Celtic youngster Stephen Welsh has spoken out on the manager-less status of Celtic, cutting a composed and stoic figure with regards to the future.
Welsh has become the first Celtic player to issue public comments on the ambiguity surrounding the club’s leadership since talks with Eddie Howe broke down.
With over 100 days having passed since Celtic last had a permanent appointment in the dugout, Celtic are nearing an end to their current situation with Ange Postecoglou close to being appointed as permanent manager.
Welsh is currently with the Scotland under-21s side and, like so many Celtic players, is focused on his international duties rather than backroom drama at Paradise.
As quoted by the Scottish Sun, Welsh said: “For the last week I’ve just tried to focus on Scotland. I’m sure the first-team boys will be the same. They’ve got the big tournament coming up so I’ve been concerned with Scotland and getting fit for pre-season.
“We’ll let the board deal with the manager situation — they’re very good at it. I think it will be OK. We know the games are going to come thick and fast. It’s just about adapting and dealing with it. We’ve always had really early qualifiers in the past couple of years. We’ve got big friendlies coming up against good sides like West Ham.
“They will be tough games so we have to come back in good shape. If every player comes back in good nick that’s OK and we’ll let the club deal with it in the proper way. I think everyone has to prove themselves with someone new coming in.”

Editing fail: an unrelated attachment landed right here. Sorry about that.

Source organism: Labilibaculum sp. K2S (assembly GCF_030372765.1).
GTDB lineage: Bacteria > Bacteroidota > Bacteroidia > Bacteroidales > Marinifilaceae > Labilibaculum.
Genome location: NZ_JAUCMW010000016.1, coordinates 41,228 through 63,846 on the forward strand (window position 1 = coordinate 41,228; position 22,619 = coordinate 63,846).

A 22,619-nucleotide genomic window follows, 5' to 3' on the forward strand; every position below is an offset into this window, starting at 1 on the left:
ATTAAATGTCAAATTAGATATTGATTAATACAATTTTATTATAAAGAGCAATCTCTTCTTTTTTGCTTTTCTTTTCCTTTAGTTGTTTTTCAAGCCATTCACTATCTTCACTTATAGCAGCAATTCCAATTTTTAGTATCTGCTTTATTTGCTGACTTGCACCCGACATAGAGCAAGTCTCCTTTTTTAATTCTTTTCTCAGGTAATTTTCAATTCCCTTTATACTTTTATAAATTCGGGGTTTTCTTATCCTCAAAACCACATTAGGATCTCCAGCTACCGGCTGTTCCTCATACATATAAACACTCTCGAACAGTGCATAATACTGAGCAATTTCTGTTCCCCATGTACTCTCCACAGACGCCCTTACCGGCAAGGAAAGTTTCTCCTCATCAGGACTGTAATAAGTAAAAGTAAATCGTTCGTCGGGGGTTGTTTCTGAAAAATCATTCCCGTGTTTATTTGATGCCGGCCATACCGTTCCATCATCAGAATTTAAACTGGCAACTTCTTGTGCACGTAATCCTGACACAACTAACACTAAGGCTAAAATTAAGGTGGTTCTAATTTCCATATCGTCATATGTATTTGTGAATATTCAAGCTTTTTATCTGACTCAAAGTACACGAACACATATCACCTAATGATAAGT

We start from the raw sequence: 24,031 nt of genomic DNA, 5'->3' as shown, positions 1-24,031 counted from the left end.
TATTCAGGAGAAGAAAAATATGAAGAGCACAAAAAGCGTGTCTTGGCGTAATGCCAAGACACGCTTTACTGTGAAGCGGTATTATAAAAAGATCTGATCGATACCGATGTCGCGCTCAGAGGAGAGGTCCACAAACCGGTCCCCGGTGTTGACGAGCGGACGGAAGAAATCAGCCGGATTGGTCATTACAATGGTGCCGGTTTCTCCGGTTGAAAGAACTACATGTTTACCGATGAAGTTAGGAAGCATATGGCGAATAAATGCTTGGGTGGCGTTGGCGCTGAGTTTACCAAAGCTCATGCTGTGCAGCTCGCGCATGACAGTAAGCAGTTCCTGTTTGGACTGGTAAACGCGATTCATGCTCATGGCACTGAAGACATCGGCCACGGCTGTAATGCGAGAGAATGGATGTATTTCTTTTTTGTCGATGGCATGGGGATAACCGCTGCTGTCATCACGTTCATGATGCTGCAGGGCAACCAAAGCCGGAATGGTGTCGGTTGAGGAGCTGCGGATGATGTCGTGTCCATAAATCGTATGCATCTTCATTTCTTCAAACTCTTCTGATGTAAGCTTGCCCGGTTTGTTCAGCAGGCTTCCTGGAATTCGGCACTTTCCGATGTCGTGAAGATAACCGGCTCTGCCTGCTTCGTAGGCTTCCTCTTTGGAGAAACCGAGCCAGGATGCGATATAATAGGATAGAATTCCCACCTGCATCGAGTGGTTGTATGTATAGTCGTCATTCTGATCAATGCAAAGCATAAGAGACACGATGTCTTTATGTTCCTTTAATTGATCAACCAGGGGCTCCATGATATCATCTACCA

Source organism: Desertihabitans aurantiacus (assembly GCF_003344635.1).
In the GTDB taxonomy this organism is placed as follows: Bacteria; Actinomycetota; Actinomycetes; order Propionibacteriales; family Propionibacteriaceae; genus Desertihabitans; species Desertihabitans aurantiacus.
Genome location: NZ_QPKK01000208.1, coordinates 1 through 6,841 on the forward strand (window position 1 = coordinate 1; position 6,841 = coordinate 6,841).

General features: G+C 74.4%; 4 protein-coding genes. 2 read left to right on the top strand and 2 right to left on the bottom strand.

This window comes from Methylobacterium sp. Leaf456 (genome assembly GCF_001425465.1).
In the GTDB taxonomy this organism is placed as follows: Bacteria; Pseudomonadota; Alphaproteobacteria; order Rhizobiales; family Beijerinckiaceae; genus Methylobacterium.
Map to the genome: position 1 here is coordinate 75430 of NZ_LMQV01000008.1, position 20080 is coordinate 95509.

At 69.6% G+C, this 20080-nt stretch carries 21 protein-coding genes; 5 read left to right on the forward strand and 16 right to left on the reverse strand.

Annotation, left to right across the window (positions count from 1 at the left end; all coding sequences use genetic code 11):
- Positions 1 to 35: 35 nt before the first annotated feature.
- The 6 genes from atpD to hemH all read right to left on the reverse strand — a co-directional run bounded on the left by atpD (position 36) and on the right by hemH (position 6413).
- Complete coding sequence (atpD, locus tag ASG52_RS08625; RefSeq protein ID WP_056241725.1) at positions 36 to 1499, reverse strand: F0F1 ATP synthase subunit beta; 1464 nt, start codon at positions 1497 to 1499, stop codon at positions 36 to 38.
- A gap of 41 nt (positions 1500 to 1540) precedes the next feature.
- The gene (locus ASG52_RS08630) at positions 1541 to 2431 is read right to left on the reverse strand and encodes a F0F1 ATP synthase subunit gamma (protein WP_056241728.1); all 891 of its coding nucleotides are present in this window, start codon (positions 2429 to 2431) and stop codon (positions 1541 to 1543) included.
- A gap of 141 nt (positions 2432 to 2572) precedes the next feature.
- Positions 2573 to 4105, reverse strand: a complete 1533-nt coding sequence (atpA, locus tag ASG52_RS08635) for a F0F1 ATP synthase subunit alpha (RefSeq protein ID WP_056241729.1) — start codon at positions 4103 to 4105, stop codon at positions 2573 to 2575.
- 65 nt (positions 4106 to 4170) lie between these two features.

Read Celtic Verdict
Welsh’s approach is a strong testament to his character.
With Kris Ajer having publicly indicated his desire to leave Celtic in the summer and with Shane Duffy having returned to Brighton, the young centre-back could find himself thrust further into the limelight.
The youngster enjoyed a breakout campaign that saw him make 21 appearances and is making waves for the Bhoys – and his youth international status with Scotland is further evidence of a prospect on the ascendency.
Considering that the managerial situation is firmly out of the players’ hands, a short-term self-focus is by no means an expedient mindset.
Contrastingly, it is a useful defence against needless dressing room anxieties.